Becoming His Own Man
Today, Charlie is 22 years old. He has overcome the shadows and quietly stepped into manhood. He works for H-E-B and looks forward to growing with a company that serves. He is kind, Godly and delights in his brother’s company. He notices those who are outcasts and aids them quietly. He stands firm and doesn’t tolerate bullies, rightfully so. To end (and I’m a proud Mom so I could go on and on) this blog I would like to share an unexpected outcome that brings unexpected joy. Less than a year ago, one of those neighborhood childhood bullies approached Charlie and asked for about an hour of his time. Charlie accepted and they met. He asked Charlie for forgiveness for what he and his family had perpetrated on ours. Especially on Charlie as he took the unpopular path of defending his brother. It made an impression. Quite an impression. Charlie forgave and today they meet on occasion and have become friends. This is why I wanted so badly to tell the story of our Charlie. He allowed me permission (for the first time) so I jumped on it!
Charlie has helped me in so many ways. He has stood up for me many times during the middle school years when bullies were rampant. In addition, he has taught me to project that same kindness for the underdog. He is an excellent brother and I couldn’t ask for a better sibling.
Below is a Q & A with Charlie and after that, we offer you expert advice, several resources and checklists for your journey as the”sibling”.
Q & A with Charlie
How does feel to have a brother with Autism? It doesn’t feel any different than having a neurotypical brother. I don’t know any other way. I see Sam as my brother period.
What have been the challenges as you went through school age years together? Isolation from peers mainly. I was known as “the brother of the ‘weird/different one”. One example: in our neighborhood when other kids were outside playing, they would say I couldn’t play with them because my brother was retarded. That hurt. While it hurt, it made me become closer to my brother. I would rather be closer to my brother with autism than close to fake friends who isolate because of autism. Early on, I knew that wasn’t kind nor the way I wanted to be.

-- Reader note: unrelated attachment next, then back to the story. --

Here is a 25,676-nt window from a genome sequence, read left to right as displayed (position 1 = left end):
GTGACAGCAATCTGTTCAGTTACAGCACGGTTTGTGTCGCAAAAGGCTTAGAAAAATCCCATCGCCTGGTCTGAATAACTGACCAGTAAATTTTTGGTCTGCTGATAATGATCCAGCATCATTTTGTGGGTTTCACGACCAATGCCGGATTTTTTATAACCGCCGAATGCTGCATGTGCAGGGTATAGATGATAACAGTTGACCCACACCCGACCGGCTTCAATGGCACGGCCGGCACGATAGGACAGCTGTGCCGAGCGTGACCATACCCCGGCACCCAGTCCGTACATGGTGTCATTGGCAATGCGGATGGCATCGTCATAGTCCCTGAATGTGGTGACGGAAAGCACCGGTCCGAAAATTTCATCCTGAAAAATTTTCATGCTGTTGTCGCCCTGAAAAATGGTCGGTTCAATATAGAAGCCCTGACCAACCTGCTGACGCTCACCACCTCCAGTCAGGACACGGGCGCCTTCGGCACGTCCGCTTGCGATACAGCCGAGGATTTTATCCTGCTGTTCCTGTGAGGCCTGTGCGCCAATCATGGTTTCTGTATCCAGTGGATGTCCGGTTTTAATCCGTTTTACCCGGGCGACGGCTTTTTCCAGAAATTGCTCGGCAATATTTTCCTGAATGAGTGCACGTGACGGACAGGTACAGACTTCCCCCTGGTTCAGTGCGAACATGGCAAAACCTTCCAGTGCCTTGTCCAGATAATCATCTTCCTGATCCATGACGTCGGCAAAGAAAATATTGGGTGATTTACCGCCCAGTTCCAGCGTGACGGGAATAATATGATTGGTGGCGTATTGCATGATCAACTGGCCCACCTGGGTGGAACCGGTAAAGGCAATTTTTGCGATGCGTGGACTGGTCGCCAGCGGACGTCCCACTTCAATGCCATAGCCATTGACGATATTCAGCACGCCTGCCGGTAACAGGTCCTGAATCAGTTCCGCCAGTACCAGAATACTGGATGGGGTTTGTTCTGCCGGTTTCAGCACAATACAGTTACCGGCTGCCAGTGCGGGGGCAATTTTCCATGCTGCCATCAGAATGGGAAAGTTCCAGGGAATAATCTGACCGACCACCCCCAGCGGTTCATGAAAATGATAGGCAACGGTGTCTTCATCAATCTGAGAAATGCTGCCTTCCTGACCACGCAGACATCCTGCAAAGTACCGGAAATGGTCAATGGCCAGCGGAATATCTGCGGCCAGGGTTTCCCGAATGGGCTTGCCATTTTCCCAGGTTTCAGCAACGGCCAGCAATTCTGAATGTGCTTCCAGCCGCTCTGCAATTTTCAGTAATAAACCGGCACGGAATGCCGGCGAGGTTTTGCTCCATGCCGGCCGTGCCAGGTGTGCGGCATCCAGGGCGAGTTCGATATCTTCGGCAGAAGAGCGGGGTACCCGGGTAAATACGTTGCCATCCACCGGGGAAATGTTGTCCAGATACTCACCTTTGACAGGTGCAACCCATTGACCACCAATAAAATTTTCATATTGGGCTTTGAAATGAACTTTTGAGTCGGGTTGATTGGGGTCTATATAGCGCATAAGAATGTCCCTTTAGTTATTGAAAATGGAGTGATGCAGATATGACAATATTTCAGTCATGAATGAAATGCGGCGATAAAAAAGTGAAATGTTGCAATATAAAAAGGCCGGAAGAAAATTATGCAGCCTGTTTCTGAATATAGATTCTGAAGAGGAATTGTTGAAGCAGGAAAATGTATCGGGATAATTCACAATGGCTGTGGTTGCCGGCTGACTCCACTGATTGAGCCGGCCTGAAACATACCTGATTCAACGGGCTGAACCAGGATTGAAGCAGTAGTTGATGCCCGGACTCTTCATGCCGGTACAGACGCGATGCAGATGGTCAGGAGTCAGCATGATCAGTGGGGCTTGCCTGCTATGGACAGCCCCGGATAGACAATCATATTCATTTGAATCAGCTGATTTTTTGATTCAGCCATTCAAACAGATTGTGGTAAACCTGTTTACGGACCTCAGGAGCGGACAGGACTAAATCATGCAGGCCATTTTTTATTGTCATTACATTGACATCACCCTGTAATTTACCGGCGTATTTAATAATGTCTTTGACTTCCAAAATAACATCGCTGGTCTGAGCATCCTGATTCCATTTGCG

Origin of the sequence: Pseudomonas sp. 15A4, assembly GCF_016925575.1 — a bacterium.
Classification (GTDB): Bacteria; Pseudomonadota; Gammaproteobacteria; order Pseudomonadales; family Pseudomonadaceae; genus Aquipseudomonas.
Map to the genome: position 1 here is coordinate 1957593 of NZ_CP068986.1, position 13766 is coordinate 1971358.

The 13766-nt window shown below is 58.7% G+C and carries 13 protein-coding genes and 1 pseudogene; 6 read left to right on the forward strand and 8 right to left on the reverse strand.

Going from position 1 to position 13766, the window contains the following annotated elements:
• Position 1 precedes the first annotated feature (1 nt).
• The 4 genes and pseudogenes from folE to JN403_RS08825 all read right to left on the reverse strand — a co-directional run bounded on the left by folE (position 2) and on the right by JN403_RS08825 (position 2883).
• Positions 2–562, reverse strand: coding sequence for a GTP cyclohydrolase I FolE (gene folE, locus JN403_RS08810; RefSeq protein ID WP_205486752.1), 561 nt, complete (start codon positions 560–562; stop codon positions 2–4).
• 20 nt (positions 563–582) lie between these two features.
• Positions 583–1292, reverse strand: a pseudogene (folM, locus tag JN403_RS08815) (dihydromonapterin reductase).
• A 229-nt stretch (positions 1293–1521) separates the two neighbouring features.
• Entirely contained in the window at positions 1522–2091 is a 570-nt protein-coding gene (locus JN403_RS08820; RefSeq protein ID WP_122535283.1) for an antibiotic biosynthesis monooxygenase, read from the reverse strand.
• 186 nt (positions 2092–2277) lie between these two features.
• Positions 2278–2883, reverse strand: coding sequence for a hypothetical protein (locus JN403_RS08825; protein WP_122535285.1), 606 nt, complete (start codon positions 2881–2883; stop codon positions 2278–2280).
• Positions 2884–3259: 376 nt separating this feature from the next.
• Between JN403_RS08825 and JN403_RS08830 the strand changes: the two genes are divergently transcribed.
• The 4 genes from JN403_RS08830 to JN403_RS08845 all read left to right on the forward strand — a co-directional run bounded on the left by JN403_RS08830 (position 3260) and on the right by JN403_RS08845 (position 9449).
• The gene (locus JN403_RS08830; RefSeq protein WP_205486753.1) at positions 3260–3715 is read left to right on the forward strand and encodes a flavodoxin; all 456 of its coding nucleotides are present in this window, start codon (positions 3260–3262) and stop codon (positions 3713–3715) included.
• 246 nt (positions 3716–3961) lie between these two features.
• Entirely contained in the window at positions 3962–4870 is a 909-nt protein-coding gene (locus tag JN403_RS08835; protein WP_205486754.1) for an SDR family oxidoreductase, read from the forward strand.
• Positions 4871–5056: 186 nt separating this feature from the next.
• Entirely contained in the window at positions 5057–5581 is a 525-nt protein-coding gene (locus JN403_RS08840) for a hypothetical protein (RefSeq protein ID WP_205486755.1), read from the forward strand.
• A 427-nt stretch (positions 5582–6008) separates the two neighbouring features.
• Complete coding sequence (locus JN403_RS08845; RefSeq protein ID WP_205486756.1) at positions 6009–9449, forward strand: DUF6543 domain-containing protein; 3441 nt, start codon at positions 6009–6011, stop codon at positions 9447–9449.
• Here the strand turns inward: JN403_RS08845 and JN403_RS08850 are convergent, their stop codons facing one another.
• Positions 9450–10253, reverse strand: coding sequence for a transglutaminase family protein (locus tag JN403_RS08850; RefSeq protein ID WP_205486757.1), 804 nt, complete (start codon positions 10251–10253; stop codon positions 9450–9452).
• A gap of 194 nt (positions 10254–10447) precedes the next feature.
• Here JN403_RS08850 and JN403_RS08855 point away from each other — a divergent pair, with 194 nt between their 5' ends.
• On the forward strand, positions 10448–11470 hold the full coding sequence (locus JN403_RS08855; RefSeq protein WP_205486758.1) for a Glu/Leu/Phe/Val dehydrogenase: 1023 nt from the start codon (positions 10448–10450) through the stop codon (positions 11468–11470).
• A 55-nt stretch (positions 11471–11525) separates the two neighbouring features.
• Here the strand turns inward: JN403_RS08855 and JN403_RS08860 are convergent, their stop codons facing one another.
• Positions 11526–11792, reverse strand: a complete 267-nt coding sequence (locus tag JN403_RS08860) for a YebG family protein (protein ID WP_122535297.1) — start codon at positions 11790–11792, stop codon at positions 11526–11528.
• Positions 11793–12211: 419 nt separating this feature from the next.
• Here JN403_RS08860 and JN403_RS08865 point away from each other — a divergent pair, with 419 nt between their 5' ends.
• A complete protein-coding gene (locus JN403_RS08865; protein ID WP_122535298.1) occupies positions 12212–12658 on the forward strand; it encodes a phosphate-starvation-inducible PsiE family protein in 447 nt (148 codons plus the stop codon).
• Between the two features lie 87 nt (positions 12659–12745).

How did you handle the isolation? I turned to music. Specifically guitar. First it was electric. I let my emotions out on the electric guitar. Early on, I had anger due to my brothers bullies so I played hard rock music. Think Ozzy Osborne’s guitarist Randy Rhoads. Later, I found a love of acoustic guitar and became inspired by the music of Johnny Cash. The music truly helped me cope with the isolation from my peers, now I just enjoy playing.
Join Aspergers101 on Facebook for Livestream Series
There are many services available to help children with AS develop their skills and become more successful. Social skill groups, pragmatic speech and language therapy, occupational therapy, and special education services may all play a role in meeting the needs of your child. Guest speaker, Dr. Louise O’Donnell from UT Health Science Center, shares valuable insights into the autistic brain and offer solutions at every stage of a persons life when challenged with social integration. Host(s) Jennifer and Samuel Allen (Aspergers101) discuss effective strategies to teach social skills and address behavior are as varied and diverse as the unique individuals who make up the AS population and lead a panel of experts into the topic at programs end. (pre-recorded/runtime 1:31:00)
There are no fee(s) to join us…see you on Aspergers101 Facebook tonight at 7p! (CST)
With all the spooky costumes, scary decorations, eerie noises, and sugary candy, Halloween can be a pretty overwhelming day and night for a child with autism.
The challenges that may arise for children with autism spectrum disorders (ASD) may seem obvious on the surface but if this is your first Halloween, there are some precautions you may take to keep the fear to a minimum and actually have some fun!
Halloween can be a great source of fun for kids, but there’s also no need to push it. Have your child join in, but only if she wants to. If any of the celebrations are not something you both enjoy, don’t feel obligated to participate.